Her quiet times made me edgier than her colicky hours: when she was screaming I’d pace the floors, rock her, bounce on an exercise ball, vacuum with her strapped to my chest. Only constant movement soothed us. In quiet and stillness, though, anxiety, fear and regret born of mourning my “selfish” pre-mother me needled into my mind, stronger than the oxytocin laced let-down designed to force the mother-baby bond. I needed company that would make me feel better about myself, because inside the plaster walls of my home, alone with my daughter, I felt like a dead end. I’d blithely read every pregnancy book and blog during my pregnancy but I still ended up alone and scared as a new mom. I consulted new grandmothers who were convinced I should quit nursing, formula would solve it all, and seasoned grandmothers who insisted nervous mothers made nervous babies. I even turned to my newly married friends who had Manga cartoon starry eyes for newborns. I flipped through the channels, zoning in and out of cooking shows, and indulged in elaborate fantasies involving one celebrity chef, his cooking and my pre-baby breasts. My husband’s car lights would sweep the front of the house by the end of the second recipe and I could finally escape for a blessedly baby free walk.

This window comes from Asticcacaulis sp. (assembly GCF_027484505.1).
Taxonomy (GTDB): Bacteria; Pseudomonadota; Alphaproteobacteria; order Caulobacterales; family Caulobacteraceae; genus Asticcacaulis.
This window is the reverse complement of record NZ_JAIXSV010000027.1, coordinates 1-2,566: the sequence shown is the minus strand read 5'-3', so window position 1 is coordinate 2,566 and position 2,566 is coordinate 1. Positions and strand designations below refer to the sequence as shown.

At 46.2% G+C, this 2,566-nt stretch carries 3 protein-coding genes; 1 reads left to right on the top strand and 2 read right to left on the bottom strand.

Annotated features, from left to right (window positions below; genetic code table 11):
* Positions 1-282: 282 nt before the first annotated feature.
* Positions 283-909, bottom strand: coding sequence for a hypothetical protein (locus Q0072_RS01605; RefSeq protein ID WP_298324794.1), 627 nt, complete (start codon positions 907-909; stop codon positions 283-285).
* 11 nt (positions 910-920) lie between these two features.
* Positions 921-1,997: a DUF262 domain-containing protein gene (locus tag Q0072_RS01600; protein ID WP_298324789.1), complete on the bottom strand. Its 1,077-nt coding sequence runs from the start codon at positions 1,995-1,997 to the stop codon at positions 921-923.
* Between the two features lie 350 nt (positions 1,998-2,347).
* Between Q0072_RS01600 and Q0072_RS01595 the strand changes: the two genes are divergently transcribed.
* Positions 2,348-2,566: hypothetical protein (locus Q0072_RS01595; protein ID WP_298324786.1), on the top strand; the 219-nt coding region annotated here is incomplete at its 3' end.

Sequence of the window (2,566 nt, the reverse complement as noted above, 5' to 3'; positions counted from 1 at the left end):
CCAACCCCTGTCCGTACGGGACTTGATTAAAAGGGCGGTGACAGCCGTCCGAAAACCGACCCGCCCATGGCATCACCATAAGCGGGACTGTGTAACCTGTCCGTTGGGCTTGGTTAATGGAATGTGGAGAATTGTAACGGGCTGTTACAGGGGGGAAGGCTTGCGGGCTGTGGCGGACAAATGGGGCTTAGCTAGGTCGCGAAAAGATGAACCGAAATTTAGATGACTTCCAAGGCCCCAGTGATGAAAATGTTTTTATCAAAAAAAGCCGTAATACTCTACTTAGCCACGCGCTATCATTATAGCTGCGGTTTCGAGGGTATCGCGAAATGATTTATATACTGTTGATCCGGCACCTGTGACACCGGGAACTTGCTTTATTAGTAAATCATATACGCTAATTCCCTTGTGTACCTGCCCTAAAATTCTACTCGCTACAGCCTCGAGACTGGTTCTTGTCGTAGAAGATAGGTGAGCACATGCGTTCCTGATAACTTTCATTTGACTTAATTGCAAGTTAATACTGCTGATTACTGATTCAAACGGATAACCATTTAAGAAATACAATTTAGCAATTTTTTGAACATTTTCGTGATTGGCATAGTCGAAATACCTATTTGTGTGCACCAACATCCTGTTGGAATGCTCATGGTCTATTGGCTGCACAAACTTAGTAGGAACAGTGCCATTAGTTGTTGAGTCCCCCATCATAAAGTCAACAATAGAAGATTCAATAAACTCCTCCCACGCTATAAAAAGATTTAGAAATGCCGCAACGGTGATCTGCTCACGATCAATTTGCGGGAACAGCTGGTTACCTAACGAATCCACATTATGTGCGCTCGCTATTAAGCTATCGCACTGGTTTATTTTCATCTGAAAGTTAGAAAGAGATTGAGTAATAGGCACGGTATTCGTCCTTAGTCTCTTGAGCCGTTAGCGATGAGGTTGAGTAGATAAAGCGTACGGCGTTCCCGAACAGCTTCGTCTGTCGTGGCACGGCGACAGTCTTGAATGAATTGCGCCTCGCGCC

I tried to watch the Real Housewives of Anywhere but their bickering made me even more anxious. I flipped to MTV. I love MTV, and yes, I’m thirty-seven. My excuse is that I was never allowed to watch it growing up. What’s yours? I watched an episode of 16 and Pregnant, which made me weepy and deeply sad. And angry. Young girls with braces and big bellies held hands with their pimpled boyfriends and gushed over sonograms and baby showers. Such bullshit. I’d just fled the same nonsense on TLC’s Bringing Home Baby, all the sweet bibs and rattles, none of the yowling and frustration. The teenage mothers-to-be hadn’t dropped out of school yet, confident and glowing that they could mother and finish high school. They were so hopeful it hurt to look. Their boyfriends hadn’t broken up with, or worse, proposed to them yet.